Under the rules of the Utah GOP, a candidate with 60% of the convention vote will be nominated outright, with no primary. Voting is conducted by secret ballot over three rounds, which will narrow the field of candidates down from eight names, to three, and then to two candidates for a final vote. If the 60% super-majority is not reached, then the final two contenders will meet in a primary -- meaning that a candidate must receive at least 40% of the convention vote in order to make it to the primary. With the incumbent Bennett at only 16% in the Mason-Dixon poll, it doesn't look too good for him going into the convention.
One Republican source in Utah told TPMDC that one notable factor was the involvement of the Tea Party movement, which swelled the number of people attending the party caucuses this past March, which elected delegates to the state GOP convention. "We usually have 30,000-40,000 people show up. This year it's probably about 75,000," the source said. "And a lot of those people were people of these movements, the Tea Party Movement, 912, things like this. They've been meeting and training for months."
The source also said that many of the anti-Bennett forces don't even realize how little Bennett has actually voted against their positions. "If you ask a lot of people out here, they say that Bennett voted for TARP, that he voted for the stimulus bills, that he voted for the auto bailout," said the source. "The simple fact is he voted for TARP 1, he didn't vote for TARP 2, he hasn't voted for anything else. But a lot of people either choose not to accept that, or they don't understand that he hasn't voted for those things."
But it's not simply the case that the Tea Parties are taking over the party against Bennett -- he likely would have been in trouble even if they hadn't swarmed the caucuses, the source said: "It might not be quite as intense, quite as bad, but it still would have been there." For example, the source noted that there had been complaints in past years about Bennett taking a moderate stance on immigration reform, and about having broken his term-limit pledge when he was re-elected back in 2004.
One conservative group that has aggressively targeted Bennett for defeat is the Club For Growth. "Ever since he went back on his pledge to only serve two terms, he's kind of become a beltway first, big government Republican," said Club spokesman Mike Connolly, in an interview with TPM.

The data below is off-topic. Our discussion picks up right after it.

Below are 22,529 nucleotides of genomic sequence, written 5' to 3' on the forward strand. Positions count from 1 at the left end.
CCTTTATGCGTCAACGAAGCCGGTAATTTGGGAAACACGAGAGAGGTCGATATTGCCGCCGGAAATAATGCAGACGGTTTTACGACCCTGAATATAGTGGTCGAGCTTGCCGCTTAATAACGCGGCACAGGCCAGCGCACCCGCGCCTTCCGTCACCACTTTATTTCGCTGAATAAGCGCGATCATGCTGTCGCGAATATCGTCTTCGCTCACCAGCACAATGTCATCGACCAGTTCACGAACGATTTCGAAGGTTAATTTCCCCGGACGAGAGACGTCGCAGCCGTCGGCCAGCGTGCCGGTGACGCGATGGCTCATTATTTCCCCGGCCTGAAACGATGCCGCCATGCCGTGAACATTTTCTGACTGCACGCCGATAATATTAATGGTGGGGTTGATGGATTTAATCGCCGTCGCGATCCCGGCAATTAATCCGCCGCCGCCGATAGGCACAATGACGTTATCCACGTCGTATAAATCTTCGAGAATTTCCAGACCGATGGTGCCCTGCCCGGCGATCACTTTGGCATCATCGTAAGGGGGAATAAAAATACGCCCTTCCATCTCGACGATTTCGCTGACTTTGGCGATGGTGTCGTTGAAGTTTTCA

"He supported the TARP Wall Street bailout in 2008, he has supported earmarks on the Appropriations Committee," said Connolly. He supported the Bridge To Nowhere earmarks in Alaska, even after the scandal broke in Alaska about it. And we had a lot of concerns bout his health bill, the Healthy Americans Act, that raises taxes and spending, and imposes an unconstitutional individual mandate, and requires Americans to pay their health insurance premiums to the IRS."
But didn't Bennett ultimately vote against the new health care law, we asked? "His bill, the Wyden-Bennett bill, is a health care takeover," Connolly responded. "Just because he opposed ObamaCare doesn't mean he doesn't favor a vast expansions of federal government control of the health care system. It's right there in his bill."
Sen. John Cornyn (R-TX), the chairman of the National Republican Senatorial Committee, told reporters Thursday that the NRSC is "supporting him every way we know how," but also they "cannot take anything for granted." Cornyn did add: "The good news from my perspective is Republicans will hold that seat regardless of the outcome."
It should of course be noted that Utah is one of the most conservative, Republican-friendly states in the nation. The last time it voted Democratic for president was in the 1964 Lyndon Johnson landslide; the last time it elected a Democratic Senator was 1970; and it voted for John McCain in 2008 by a margin of 63%-34%. So if Bennett were to be defeated at the convention or in a primary, the new GOP nominee would be heavily favored to keep the seat in Republican hands.
Bennett's campaign did not return our requests for comment.
(Additional reporting by Christina Bellantoni.)